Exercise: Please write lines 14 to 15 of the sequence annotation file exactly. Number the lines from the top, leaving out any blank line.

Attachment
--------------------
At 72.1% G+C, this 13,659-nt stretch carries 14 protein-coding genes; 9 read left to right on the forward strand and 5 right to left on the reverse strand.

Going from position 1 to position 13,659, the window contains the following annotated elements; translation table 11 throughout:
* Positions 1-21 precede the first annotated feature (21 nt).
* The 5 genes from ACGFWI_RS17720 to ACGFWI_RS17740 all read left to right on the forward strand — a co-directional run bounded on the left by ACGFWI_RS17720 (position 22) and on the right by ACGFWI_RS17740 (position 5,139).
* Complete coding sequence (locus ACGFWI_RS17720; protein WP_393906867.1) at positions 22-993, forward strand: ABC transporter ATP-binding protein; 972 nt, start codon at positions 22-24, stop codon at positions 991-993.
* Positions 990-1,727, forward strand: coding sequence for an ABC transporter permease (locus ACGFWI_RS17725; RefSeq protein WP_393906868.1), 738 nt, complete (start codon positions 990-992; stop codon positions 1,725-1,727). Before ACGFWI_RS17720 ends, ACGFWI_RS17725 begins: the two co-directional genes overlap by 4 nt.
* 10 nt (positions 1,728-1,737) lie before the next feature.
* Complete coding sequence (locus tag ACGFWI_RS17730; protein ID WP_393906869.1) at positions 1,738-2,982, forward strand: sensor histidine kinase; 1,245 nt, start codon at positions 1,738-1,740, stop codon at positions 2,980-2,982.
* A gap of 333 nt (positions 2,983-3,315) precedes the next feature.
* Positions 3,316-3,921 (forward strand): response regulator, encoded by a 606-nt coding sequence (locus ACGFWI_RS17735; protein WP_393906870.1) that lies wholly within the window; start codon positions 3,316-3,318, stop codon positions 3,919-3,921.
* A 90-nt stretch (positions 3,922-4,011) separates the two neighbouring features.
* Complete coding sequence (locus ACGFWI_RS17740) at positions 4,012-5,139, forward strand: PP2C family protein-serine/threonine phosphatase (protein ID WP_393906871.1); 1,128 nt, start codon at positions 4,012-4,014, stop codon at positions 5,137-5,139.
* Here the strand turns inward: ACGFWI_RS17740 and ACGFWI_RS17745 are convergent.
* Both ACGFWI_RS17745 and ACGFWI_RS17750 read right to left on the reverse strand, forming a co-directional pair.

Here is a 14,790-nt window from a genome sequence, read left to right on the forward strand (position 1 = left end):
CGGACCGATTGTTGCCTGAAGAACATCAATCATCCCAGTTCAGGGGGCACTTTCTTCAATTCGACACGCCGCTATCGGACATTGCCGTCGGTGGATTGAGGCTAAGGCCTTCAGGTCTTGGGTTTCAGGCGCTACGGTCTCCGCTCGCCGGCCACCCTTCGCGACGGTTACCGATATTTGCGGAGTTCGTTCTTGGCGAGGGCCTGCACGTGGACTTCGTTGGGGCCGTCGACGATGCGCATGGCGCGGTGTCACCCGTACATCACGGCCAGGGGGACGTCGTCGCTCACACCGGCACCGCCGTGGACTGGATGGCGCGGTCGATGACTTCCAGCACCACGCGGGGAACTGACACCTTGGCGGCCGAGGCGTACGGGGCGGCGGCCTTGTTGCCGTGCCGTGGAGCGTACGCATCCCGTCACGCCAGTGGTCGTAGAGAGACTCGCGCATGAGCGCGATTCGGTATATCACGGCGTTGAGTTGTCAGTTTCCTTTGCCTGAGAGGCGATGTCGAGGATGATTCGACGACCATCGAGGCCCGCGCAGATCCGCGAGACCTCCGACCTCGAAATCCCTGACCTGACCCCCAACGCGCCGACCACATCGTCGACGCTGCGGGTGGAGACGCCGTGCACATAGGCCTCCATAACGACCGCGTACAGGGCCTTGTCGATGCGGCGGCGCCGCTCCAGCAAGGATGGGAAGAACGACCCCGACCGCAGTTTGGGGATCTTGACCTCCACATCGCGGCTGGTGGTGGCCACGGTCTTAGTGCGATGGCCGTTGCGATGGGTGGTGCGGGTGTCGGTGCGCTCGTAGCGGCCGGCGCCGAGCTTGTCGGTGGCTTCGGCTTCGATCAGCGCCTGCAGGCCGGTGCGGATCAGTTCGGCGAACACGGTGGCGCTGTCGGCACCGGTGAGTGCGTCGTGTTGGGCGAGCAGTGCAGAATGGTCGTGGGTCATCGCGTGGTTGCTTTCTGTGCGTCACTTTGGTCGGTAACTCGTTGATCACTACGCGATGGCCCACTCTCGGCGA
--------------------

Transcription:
* Both ACGFWI_RS17745 and ACGFWI_RS17750 read right to left on the reverse strand, forming a co-directional pair.

Here is a 14,790-nt window from a genome sequence, read left to right on the forward strand (position 1 = left end):